SUMMARY: Always going in the wrong direction for the right reasons.
CHARACTERS: Wilson, one OFC, two OMC, and Oreo
RATING: R for language and themes.
WARNINGS: Details the aftermath of events in Bad Company, a rough, violent story. Aftermath isn't always pretty; may distress some readers. Adult themes and adult language.
DISCLAIMER: Don't own 'em. Never will.
NOTES: The pieces of this shattered story are numbered. The first number signifies the number of days that have elapsed since the orginal event in Bad Company; the second number signifies when the fic occurs during that day.
How Wilson Got Away
"Your fly's open, Doctor," he says, "and you can call me Mycroft."
Grey Eyes' words are still racketing around in Wilson's head when he's heaved out of the limo and onto the cold concrete. They bounce and carom, shiny little pinballs along his neural pathways as he tries to make sense of them. The fact that he can do nothing to break his own fall doesn't help with his comprehension, and he hits the ground with a thud. The pain is excruciating; broken bones, bruised and lacerated flesh scream in agony, and for a moment Wilson thinks he's screaming too. Through the pain, he's dimly aware of the limo door slamming shut, and the purring roar as the big car pulls away. He can't be sure of that, though. Nothing's clear right now, except for a primal urge that's ringing desperate alarm bells in his mind.
Trick or treat. Coming back for me, Wilson thinks through a bitter fog. Something they'd do. Come back and hurt me some more.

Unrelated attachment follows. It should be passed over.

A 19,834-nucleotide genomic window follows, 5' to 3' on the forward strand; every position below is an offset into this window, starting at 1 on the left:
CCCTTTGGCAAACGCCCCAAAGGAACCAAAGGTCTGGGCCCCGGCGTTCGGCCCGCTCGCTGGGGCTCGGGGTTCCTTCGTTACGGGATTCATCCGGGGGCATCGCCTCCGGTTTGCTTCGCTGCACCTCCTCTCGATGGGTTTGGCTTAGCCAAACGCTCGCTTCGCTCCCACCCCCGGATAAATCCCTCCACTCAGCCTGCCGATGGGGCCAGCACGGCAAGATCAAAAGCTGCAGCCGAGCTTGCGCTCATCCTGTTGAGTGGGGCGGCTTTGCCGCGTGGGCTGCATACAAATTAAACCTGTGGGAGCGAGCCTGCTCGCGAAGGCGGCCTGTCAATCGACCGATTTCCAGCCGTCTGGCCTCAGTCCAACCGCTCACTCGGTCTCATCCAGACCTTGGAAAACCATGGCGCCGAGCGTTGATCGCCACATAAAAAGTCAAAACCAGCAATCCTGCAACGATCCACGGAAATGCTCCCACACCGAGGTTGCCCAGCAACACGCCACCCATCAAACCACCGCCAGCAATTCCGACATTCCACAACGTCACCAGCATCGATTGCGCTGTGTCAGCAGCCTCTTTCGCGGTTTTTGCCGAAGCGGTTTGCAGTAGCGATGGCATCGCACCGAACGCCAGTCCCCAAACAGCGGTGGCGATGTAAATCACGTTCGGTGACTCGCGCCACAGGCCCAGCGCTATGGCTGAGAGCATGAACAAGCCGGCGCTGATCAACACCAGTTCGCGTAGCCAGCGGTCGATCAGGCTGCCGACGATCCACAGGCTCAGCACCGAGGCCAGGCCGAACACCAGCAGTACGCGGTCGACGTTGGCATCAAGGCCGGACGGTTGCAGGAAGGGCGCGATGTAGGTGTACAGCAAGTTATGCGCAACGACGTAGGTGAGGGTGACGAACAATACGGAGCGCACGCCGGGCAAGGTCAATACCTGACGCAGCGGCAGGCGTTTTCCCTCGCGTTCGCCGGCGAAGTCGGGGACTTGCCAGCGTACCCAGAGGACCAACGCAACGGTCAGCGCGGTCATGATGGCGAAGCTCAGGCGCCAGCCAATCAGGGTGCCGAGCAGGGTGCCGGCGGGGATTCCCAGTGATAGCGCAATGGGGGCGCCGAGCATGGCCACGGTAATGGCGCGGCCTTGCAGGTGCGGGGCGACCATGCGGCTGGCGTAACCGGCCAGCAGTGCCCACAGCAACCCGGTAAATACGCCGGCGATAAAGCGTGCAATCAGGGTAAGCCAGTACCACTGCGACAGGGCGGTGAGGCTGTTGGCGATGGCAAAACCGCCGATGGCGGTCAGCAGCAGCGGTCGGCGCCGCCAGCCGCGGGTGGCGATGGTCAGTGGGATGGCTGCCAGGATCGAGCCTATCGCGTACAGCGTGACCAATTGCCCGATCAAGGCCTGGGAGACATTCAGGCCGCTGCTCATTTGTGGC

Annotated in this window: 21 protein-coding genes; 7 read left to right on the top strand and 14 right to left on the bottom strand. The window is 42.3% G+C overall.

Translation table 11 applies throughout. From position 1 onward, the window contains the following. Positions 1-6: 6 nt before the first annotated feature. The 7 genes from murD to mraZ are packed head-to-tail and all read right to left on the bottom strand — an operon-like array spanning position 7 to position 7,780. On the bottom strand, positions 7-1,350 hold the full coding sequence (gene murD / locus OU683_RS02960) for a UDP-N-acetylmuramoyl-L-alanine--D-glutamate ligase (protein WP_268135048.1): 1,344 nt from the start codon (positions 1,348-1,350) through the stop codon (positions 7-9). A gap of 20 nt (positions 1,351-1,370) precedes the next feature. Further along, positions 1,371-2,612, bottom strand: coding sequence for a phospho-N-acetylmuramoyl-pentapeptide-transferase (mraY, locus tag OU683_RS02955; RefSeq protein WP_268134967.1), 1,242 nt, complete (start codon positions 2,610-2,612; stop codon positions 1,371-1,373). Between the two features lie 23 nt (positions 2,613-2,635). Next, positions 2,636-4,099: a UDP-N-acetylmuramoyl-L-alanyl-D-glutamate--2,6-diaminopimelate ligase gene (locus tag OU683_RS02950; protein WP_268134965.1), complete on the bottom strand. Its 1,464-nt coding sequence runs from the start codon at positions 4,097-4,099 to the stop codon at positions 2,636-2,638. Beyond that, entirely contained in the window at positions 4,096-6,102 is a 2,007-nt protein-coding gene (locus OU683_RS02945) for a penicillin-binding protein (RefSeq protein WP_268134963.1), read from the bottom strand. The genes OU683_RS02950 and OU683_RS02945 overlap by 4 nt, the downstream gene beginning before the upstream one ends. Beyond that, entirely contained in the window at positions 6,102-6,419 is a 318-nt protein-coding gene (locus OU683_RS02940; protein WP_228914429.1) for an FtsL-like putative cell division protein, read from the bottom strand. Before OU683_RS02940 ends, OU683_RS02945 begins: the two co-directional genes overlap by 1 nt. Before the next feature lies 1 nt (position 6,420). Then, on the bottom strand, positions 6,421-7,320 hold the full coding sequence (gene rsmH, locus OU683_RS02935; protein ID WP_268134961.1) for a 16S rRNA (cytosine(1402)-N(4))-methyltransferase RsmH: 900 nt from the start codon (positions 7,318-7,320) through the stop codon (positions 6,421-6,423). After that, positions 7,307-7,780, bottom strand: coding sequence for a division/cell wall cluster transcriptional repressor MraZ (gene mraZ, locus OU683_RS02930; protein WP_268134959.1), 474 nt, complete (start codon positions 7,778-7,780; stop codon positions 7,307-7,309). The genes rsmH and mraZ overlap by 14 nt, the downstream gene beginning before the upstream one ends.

He lays there for a moment, then slowly, gingerly raises himself on his forearms. He's not sure if it's a good or a bad thing that he doesn't pass out. A few feet away, his wallet lies splayed open, limp and empty like the skin of some small flayed animal.
Get away, the primal urge whispers.
It's hard to think in a straight line; his thoughts are scattering like charms from a broken bracelet. Very carefully, he begins to crawl deeper into the alley, away from the street.
Get away. Hide.
Every movement is agony; every breath causes his body to resonate with pain. The fractured ribs grind and scrape together, the broken collarbone makes it virtually impossible to put any weight at all on his left arm, and so he tilts awkwardly to the right like an unbalanced top. There's a terrible, dull ache deep in his gut letting him know he's probably bleeding to death internally, but he can't stop now. There's only one overriding concern, driving everything else into a blurry, humming sea of background noise.
Wilson continues crawling, inch by searing inch, deeper into the alley. His breath saws in and out of his throat in rasping gasps; occasionally a whimper escapes his battered lips but he tries to stay quiet. If he makes too much noise they might find him.
If they find him they'll take him back to the barn.
The gravelly concrete pokes hard little nubbins into his forearms and knees, but it's a tiny little hurt, lost amidst all the other big hurts and so he ignores it. His mouth is so horribly parched; he'd sell his soul right now for just one single sip of water.
Has House already sold his?
He shoves the thought away. He needs to keep going as long as he can. Already black dots are starting to trace little photo-negative comet trails across his line of sight; he's not going to get much farther.
Just a little more—
He has to stop, he has to. His back is hurting so badly his legs feel numb and half-paralyzed, but he keeps going. He's aware on some level that he's dragging himself through garbage, through puddles of rainwater and oil slicks. Wilson hovers for a moment over one of the rain puddles and attempts to lap at the water, but he's in the wrong position and his broken jaw won't allow him to purse his lips to try drawing it up.